Tesco’s £250m black hole: Who was minding the shop?

Oversight led to a £4bn drop in retailer’s market value and suspension of four executives

Failure to spot hole in first-hald profits  led to a £4 billion drop in Tesco’s market value. Photo: PA Wire

Failure to spot hole in first-hald profits led to a £4 billion drop in Tesco’s market value. Photo: PA Wire

 

“Things are always unnoticed, until they’re noticed,” Tesco chairman Richard Broadbent said when asked how Britain’s biggest retailer had failed to spot a £250 million (€320 million) sized hole in its first-half profits.

It was an oversight that led to a £4 billion drop in Tesco’s market value and the suspension of four senior executives. The newly installed CEO called in forensic accountants and lawyers to find out what went wrong.

The scandal raises doubts over the management and financial oversight at Britain’s largest private sector employer, now in the midst of the gravest crisis in its 95-year history.

Tesco had once appeared unstoppable, boasting two decades of uninterrupted earnings growth as it bulldozed its way to dominance. Things began to go wrong in 2011.

It has now issued three profit warnings in two months with the latest causing the most alarm - the overstatement of its half-year profit forecast by£ 250 million due to the early recognition of payments by suppliers and the pushing back of costs.

Tesco has declined to comment on what may have happened until a review has been completed but chairman Broadbent has described it as “something completely out of the ordinary”.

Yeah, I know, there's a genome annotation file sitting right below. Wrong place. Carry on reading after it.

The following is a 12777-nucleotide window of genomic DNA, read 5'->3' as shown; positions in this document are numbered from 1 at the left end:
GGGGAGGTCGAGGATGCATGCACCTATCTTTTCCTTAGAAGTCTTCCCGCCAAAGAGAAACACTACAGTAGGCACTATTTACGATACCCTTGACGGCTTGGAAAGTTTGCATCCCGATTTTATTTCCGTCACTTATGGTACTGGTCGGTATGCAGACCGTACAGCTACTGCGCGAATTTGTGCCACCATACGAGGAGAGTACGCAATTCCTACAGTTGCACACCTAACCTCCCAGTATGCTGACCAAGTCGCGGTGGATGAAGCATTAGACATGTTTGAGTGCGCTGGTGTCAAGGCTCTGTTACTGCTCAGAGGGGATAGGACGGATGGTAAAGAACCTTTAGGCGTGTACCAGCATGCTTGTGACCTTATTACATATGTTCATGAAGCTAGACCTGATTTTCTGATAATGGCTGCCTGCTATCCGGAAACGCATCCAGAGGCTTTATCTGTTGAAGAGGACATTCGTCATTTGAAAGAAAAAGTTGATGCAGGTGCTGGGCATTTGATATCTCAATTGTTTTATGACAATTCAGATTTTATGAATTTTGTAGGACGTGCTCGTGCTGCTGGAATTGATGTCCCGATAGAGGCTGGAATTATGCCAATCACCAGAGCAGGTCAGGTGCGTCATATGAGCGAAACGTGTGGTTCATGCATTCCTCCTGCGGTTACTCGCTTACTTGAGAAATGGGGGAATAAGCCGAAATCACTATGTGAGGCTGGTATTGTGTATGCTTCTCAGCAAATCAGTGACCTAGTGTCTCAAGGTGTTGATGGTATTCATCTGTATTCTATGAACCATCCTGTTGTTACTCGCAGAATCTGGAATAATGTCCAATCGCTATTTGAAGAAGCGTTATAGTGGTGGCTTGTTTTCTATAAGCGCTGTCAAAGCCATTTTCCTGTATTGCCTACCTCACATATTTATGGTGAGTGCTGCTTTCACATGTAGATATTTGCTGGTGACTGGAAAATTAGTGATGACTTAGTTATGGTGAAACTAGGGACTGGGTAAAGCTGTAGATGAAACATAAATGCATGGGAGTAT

The revelation has also sparked scrutiny of the upper echelons of the company. The senior executives who ran Tesco during its glory years of the 1990s and 2000s have all left and the board lacks retail experience.

“The chairman has been the leader of this organisation that seems to have failed at every turn,” said David Herro of large Tescon investor Harris Associates.

Four former senior Tesco executives have said that during the 2011-2014 CEO tenure of Phil Clarke, he repeatedly clashed with directors, who found him reluctant to take advice. During that time four of the company’s most senior executives quit, taking a combined 109 years of experience with them.

Clarke has declined to comment on his management style but defenders of his record point out that he was battling the most difficult market conditions in decades.

The company’s head of digital told a conference this week Tesco was too big and complex to be run by “one general”.

People outside the company have many questions - not least who has been signing off on profit forecasts in the last three months which turned out, quickly, to be wrong.

By the time the group issued the second of its recent profit warnings on August 29, Clarke, a 40-year Tesco veteran, was technically still CEO but was working his notice while Laurie McIlwee, the firm’s chief financial officer since 2009, had quit on April 4.

“It seems unbelievable that a retailing colossus like Tesco should not have a full-time finance director,” said Adrian Bailey, head of parliament’s business committee.

Tesco’s finance function had been further weakened in June when Mike Iddon quit as Tesco’s group finance director, planning, treasury and tax.

Tesco says that after McIlwee’s resignation on April 4 it set up a group of senior finance personnel, reporting directly to Clarke. However the company has declined to say who was in that group and Clarke was himself working down his notice.

“What was the board’s scrutiny of the (second) profit warning (on Aug. 29) and numbers that they put out, because you would expect it to be extreme?” asked one retail audit committee chairman, in reference to the profit downgrade and 75 per cent cut to Tesco’s interim dividend.

“If you’re a non-executive director and you’re being asked to put out those kind of profound numbers and you’ve got no finance director and you’ve got no CEO to stand beside them, how do you know they’re right?”

Reuters

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